F. Blanchet-Sadri (Department of Computer Science, University of North Carolina) |
S. Osborne (Department of Computer Science, University of North Carolina) |

Fraenkel and Simpson showed that the number of distinct squares in a word of length n is bounded from above by 2n, since at most two distinct squares have their rightmost, or last, occurrence begin at each position. Improvements by Ilie to 2n-Θ(log n) and by Deza et al. to 11n/6 rely on the study of combinatorics of FS-double-squares, when the maximum number of two last occurrences of squares begin. In this paper, we first study how to maximize runs of FS-double-squares in the prefix of a word. We show that for a given positive integer m, the minimum length of a word beginning with m FS-double-squares, whose lengths are equal, is 7m+3. We construct such a word and analyze its distinct-square-sequence as well as its distinct-square-density. We then generalize our construction. We also construct words with high distinct-square-densities that approach 5/6. |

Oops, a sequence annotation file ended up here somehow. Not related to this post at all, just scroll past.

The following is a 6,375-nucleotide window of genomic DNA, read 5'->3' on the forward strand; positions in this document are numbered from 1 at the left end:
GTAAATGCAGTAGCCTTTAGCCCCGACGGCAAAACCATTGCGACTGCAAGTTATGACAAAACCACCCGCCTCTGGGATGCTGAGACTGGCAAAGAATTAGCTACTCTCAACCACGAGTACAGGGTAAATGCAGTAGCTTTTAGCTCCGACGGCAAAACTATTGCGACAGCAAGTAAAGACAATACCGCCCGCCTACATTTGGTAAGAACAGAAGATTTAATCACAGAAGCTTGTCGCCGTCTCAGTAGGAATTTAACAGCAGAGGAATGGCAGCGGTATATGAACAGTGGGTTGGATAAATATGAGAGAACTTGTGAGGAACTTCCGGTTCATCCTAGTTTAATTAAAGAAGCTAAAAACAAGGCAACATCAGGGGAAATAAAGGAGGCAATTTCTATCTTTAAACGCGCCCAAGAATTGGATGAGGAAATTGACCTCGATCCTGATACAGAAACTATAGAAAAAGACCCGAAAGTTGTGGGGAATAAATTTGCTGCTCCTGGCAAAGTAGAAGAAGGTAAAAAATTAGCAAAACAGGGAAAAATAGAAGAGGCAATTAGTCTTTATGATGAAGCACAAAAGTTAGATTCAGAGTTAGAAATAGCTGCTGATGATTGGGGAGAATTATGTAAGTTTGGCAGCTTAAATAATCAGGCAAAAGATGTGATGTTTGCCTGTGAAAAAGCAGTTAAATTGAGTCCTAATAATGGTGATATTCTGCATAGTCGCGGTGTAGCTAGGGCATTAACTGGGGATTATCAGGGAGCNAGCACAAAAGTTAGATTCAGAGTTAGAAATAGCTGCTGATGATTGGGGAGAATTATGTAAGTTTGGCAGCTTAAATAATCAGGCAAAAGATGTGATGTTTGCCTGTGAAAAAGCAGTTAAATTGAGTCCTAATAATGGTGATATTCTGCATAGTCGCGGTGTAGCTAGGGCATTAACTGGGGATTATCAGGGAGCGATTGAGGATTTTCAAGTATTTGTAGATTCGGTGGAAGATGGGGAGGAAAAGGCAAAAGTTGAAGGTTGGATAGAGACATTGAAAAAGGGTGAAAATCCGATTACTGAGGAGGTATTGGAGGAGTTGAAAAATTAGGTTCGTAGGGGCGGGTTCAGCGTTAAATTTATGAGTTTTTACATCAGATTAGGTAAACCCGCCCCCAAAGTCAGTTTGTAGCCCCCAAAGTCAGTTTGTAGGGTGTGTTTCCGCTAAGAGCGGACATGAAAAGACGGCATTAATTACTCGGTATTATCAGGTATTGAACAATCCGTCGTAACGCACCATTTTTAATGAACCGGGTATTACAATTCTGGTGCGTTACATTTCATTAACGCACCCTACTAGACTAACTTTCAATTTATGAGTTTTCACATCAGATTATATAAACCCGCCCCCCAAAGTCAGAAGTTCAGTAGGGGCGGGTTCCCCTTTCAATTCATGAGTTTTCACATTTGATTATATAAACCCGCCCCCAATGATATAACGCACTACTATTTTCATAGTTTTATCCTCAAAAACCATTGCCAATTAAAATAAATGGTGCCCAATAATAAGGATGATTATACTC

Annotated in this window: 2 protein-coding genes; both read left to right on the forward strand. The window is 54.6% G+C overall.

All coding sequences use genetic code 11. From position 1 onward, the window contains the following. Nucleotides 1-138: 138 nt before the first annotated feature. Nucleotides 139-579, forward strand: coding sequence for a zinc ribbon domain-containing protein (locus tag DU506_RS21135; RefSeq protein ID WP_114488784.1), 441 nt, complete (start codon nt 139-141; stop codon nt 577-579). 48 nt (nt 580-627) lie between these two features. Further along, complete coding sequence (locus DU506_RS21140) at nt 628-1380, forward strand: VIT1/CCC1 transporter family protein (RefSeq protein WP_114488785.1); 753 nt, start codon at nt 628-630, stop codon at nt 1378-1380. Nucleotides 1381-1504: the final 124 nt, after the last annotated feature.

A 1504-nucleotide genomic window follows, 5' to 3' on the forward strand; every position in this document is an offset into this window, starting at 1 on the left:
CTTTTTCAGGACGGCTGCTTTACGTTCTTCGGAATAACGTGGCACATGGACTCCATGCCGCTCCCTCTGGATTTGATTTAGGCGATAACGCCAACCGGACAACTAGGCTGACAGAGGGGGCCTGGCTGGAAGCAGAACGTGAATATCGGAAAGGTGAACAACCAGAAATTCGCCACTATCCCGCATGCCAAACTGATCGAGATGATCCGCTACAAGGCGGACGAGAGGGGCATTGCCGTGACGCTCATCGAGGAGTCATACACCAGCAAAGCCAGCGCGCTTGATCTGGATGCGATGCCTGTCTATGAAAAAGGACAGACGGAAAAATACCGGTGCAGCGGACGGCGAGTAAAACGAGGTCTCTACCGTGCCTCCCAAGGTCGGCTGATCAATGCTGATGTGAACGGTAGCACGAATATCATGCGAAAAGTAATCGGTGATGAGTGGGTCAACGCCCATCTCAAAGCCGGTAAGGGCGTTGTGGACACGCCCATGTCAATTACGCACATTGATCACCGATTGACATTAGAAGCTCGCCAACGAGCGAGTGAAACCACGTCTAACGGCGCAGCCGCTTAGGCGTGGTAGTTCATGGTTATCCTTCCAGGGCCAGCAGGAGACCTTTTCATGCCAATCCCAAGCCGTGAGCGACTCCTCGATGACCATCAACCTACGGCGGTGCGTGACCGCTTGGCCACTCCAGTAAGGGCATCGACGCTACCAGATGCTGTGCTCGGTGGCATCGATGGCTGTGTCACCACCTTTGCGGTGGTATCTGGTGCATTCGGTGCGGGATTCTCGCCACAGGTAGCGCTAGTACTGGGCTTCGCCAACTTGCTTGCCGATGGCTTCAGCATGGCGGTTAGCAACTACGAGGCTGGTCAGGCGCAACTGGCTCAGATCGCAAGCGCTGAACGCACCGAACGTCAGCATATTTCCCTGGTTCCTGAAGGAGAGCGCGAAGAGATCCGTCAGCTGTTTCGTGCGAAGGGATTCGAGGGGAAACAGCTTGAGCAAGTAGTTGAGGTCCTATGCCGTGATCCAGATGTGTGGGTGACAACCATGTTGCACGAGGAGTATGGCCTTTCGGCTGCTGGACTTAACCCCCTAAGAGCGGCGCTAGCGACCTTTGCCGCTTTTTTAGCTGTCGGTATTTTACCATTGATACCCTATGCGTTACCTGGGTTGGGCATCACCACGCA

Published: 21st August 2017.

ArXived at: http://dx.doi.org/10.4204/EPTCS.252.10 | bibtex | |

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